Here, at Sun Is The Future, we wish all participating teams a good night’s rest and a great journey! Keep in mind that we earthlings all owe a great deal to these energizing people for being the forerunners of the Solar/Renewable Future! More will be reported on World Solar Challenge 2015 in future posts.

 ~have a bright and sunny day~

Gathered, written, and posted by sunisthefuture-Susan Sun Nunamaker

Any comments and suggestions are welcomed at sunisthefuture@gmail.com

Please also get into the habit of checking at these sites below for more on solar energy topics:

www.sunisthefuture.net

www.youtube.com/user/sunisthefuture

www.kiva.org/team/sunisthefuture

www.facebook.com/sunisthefuture

www.pinterest.com/sunisthefuture

HTML adl

Google+

Share
7 September

Solar Power International 2015

Share

Dear Friends, Visitors/Viewers/Readers,


(Please click on red links & note magenta)

Just a quick reminder for you all, Solar Enthusiasts, that Solar Power International 2015 will be held on September 14-17, 2015 at Anaheim, CA, at Anaheim Convention Center, Anaheim, CA, at 800 W Katella Ave., Anaheim, CA 92802, (714) 765-8950. This is an exciting time for solar industry in USA: 8 gigawatts of solar PV will be installed this year (2015), with California being in the forefront, having more installations than Australia, India, and Canada combined.

The above is the video of Rhone Resch, President & CEO of SEIA, inviting you all to attend the Solar Power International 2015. There will be more than 600 exhibitors from around the globe, 24 hours of networking, 100+ educational opportunities, hands on training labs, and solar strategy sessions for businesses. There will also be the Startup Alley at SPI2015. An example of a business/company in Startup Alley at Solar Power International 2015, below:

 


~have a bright and sunny day~
Gathered, written, and posted by sunisthefuture-Susan Sun Nunamaker

Any comments and suggestions are welcomed at sunisthefuture@gmail.com

Please also get into the habit of checking at these sites below for more on solar energy topics:

www.sunisthefuture.net

www.youtube.com/user/sunisthefuture

www.kiva.org/team/sunisthefuture

www.facebook.com/sunisthefuture

www.pinterest.com/sunisthefuture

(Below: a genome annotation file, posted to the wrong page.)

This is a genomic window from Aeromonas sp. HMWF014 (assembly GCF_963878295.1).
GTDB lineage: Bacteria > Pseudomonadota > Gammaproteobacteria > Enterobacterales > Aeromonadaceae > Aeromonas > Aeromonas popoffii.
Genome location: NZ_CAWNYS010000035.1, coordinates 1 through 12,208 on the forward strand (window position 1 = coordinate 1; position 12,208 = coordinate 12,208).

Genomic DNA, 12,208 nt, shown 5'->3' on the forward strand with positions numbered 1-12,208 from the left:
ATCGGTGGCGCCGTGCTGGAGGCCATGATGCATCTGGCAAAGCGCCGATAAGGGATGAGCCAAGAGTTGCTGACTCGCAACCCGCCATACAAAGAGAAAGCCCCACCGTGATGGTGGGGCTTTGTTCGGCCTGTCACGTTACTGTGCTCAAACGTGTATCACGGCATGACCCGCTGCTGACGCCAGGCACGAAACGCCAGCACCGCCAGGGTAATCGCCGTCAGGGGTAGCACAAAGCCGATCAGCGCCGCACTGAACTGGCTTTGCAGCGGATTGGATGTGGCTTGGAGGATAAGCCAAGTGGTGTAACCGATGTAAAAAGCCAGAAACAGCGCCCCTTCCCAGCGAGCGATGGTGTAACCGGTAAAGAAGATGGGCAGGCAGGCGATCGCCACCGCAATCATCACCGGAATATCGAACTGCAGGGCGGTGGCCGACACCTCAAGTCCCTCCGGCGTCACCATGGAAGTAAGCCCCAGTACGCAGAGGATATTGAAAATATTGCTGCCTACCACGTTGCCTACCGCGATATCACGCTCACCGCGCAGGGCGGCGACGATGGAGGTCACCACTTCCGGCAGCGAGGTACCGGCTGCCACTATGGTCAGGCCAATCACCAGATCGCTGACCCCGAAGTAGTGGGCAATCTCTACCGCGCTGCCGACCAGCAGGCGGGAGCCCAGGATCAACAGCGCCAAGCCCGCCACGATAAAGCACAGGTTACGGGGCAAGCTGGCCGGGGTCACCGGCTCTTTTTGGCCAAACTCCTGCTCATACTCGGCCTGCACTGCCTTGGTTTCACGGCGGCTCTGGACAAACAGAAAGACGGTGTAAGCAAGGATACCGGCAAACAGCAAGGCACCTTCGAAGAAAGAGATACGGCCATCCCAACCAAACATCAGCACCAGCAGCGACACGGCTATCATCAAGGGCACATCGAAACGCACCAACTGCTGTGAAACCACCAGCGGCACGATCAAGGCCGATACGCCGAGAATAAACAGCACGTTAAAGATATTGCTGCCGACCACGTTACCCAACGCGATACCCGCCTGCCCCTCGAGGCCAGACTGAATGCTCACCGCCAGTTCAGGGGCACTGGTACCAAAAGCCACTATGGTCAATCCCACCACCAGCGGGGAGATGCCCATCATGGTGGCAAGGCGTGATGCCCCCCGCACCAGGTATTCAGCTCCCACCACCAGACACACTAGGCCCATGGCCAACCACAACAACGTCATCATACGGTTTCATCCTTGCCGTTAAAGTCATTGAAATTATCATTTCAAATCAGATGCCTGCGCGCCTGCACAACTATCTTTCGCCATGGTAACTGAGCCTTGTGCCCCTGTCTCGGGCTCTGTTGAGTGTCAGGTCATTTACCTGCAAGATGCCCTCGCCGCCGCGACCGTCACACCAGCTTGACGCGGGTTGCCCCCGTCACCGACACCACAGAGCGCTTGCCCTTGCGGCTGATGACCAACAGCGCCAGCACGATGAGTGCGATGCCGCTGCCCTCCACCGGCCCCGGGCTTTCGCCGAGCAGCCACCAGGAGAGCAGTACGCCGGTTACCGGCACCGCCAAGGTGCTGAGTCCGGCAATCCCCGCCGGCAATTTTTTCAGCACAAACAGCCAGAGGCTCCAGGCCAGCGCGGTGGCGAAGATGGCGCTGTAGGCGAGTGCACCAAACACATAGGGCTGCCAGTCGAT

HTML adl

Google+

Share
28 May

Let’s Follow France’s Law To Sun-Up Rooftops

Share

Dear Friends, Visitors/Viewers/Readers,

France is in favor of the Solar and  Green Future (credit: sunisthefuture-Susan Sun Nunamaker)

France is in favor of the Solar and Green Future (credit: sunisthefuture-Susan Sun Nunamaker)

(Please click on red links & note magenta)

C., thank you for alerting me to the law that was recently (in March, 2015) passed by the French governing body, requiring roof tops of new French commercial buildings to be either partially covered by solar panels

Solar PV (credit: sunisthefuture-Susan Sun Nunamaker)

Solar PV (credit: sunisthefuture-Susan Sun Nunamaker)

or plants. This law was the product of compromise between French environmentalists and the more conservative members of the parliament. Initially, the French environmental activists wanted to make it mandatory to have all new buildings to be covered with green roofs, but the Socialist government convinced these activists to limit the scope of the law to new commercial buildings/rooftops.

Hopefully, this law will enable France to catch up to its neighbors.  Solar PV capacity in France has increased much more slowly than in Germany, Spain or Italy in the past, Reuters reported in November of 2014. In June of last year, France had 5,095 megawatts of PV capacity, accounting for 1 percent of the energy consumption in the first half of 2014. Neighboring Germany had almost 37,000 MW.

Other places such as Australia, Germany, Canada, and Britain already have green roofs as part of their urban landscape. As a matter of fact, Toronto has mandatory green roofs  as part of its by-laws since 1998.

Green Roof of Chicago City Hall ( attribution: Tony The Tiger)

Green Roof of Chicago City Hall ( attribution: Tony The Tiger)

Green roof  of British_Horse_Society_Head_Quarters_and_Green_Roof attribution Sky Garden Ltd

Green roof of British Horse Society Head Quarters ( attribution: Sky Garden Ltd)

 

Green roof of Tongyang downtown apartment complex (attribution: Vmenkov)

Green roof of Tongyang downtown apartment complex (attribution: Vmenkov)

 

 

Green roof of the Mountain Equipment Co-op store in Toronto, Canada (attribution: Sookie)

Green roof of the Mountain Equipment Co-op store in Toronto, Canada (attribution: Sookie)